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No, we don’t get to be excluded from a pandemic. As nice as it would be to have a free pass to avoid everything associated with the coronavirus situation, there is no such pass.
We can feel sorry for ourselves that a stupid virus has upended our lives temporarily (permanently, for the unfortunate ones it kills and their families). We can be angry and stomp and yell and throw things (wine glasses shatter very nicely, by the way). We can yield to sorrow and depression and nihilism. We can stubbornly refuse to comply with guidance from experts and rail against government efforts to control the speed with which this thing spreads as attacks on our personal freedoms, and we can deny not only scientific facts but real-time data from other countries around the world who are also dealing with this. We can do all those things. None of them are helpful.
A virus doesn’t care if you’re a Republican or a Democrat. A virus doesn’t care if you had a vacation planned or a wedding or tickets to a concert or graduation or any other human event scheduled. Viruses simply don’t have the capacity to care, and because they don’t, we must.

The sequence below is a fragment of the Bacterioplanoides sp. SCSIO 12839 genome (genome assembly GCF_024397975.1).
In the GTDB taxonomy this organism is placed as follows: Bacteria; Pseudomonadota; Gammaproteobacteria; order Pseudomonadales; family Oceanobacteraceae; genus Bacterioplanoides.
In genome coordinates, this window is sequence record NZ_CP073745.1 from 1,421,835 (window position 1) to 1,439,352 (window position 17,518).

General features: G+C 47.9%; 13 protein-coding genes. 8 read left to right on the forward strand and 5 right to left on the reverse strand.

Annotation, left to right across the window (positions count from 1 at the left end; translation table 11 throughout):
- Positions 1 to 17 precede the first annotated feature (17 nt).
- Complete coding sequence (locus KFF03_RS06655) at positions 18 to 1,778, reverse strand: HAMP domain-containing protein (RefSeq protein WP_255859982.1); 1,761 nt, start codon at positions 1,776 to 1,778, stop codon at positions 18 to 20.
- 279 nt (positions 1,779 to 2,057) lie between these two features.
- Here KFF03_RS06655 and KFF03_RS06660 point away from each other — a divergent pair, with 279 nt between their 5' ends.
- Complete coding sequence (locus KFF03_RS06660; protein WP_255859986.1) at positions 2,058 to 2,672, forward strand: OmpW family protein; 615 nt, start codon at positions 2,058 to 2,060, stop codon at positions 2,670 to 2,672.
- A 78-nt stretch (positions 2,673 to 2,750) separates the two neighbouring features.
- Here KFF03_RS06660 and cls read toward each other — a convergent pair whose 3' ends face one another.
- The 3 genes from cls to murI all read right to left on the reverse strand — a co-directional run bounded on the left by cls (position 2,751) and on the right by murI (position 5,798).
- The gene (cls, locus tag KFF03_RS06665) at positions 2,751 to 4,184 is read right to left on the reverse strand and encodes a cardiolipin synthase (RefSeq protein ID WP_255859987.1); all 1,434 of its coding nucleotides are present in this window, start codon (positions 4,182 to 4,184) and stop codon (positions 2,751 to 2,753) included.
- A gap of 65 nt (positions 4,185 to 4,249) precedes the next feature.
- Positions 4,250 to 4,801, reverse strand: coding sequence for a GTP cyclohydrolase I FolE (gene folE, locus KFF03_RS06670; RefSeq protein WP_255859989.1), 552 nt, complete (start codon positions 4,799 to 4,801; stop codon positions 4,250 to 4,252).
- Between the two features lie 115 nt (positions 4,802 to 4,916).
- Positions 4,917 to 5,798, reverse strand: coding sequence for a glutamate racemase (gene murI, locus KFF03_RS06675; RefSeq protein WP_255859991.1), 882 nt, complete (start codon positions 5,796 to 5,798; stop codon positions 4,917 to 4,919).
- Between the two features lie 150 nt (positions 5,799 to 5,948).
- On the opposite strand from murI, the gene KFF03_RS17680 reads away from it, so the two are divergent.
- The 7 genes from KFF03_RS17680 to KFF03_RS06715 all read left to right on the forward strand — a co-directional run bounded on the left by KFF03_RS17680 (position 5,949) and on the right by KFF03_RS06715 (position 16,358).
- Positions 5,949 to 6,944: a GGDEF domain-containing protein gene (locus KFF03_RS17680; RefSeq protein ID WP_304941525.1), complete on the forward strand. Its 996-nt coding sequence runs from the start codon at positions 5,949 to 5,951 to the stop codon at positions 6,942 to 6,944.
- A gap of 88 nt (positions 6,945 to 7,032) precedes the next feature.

We must care for one another by taking precautions and protecting the most vulnerable among us, by supporting our local business owners and our displaced workers in whatever way we can, by looking after our neighbors and friends if this thing drags on, which it’s likely to do, given what we’re seeing in other nations.
This is going to leave a mark, much like the events of 9/11 left a mark, and possibly a much larger one. What did we do in the face of that enemy? We came together as a nation to defend one another, to do what was necessary for the greater good. Will we do that again, when the enemy is invisible and already among us? For all our sakes, I hope so.
Do your part.
By Niki Turner | email@example.com